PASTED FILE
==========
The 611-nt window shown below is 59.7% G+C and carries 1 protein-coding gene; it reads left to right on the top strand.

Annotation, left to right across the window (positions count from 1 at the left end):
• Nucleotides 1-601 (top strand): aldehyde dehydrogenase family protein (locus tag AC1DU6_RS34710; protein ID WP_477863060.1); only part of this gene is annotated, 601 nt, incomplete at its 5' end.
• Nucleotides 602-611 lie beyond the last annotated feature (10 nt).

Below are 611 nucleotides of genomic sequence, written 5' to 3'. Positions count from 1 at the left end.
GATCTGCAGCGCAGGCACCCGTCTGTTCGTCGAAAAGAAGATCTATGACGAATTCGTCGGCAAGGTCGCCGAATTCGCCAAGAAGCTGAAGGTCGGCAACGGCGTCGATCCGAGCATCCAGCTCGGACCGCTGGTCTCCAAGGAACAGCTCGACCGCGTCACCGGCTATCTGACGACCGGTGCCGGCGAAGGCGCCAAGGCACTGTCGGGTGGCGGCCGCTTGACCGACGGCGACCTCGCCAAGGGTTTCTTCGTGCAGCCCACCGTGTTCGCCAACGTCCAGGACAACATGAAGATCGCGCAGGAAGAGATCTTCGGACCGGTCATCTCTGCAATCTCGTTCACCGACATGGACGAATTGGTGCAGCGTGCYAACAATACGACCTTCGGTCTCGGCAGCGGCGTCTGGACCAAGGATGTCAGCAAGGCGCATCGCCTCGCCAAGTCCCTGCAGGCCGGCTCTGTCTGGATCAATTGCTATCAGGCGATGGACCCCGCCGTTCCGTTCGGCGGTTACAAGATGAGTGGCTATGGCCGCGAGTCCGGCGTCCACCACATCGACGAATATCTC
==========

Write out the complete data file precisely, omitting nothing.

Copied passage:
The 611-nt window shown below is 59.7% G+C and carries 1 protein-coding gene; it reads left to right on the top strand.

Annotation, left to right across the window (positions count from 1 at the left end):
• Nucleotides 1-601 (top strand): aldehyde dehydrogenase family protein (locus tag AC1DU6_RS34710; protein ID WP_477863060.1); only part of this gene is annotated, 601 nt, incomplete at its 5' end.
• Nucleotides 602-611 lie beyond the last annotated feature (10 nt).

Below are 611 nucleotides of genomic sequence, written 5' to 3'. Positions count from 1 at the left end.
GATCTGCAGCGCAGGCACCCGTCTGTTCGTCGAAAAGAAGATCTATGACGAATTCGTCGGCAAGGTCGCCGAATTCGCCAAGAAGCTGAAGGTCGGCAACGGCGTCGATCCGAGCATCCAGCTCGGACCGCTGGTCTCCAAGGAACAGCTCGACCGCGTCACCGGCTATCTGACGACCGGTGCCGGCGAAGGCGCCAAGGCACTGTCGGGTGGCGGCCGCTTGACCGACGGCGACCTCGCCAAGGGTTTCTTCGTGCAGCCCACCGTGTTCGCCAACGTCCAGGACAACATGAAGATCGCGCAGGAAGAGATCTTCGGACCGGTCATCTCTGCAATCTCGTTCACCGACATGGACGAATTGGTGCAGCGTGCYAACAATACGACCTTCGGTCTCGGCAGCGGCGTCTGGACCAAGGATGTCAGCAAGGCGCATCGCCTCGCCAAGTCCCTGCAGGCCGGCTCTGTCTGGATCAATTGCTATCAGGCGATGGACCCCGCCGTTCCGTTCGGCGGTTACAAGATGAGTGGCTATGGCCGCGAGTCCGGCGTCCACCACATCGACGAATATCTC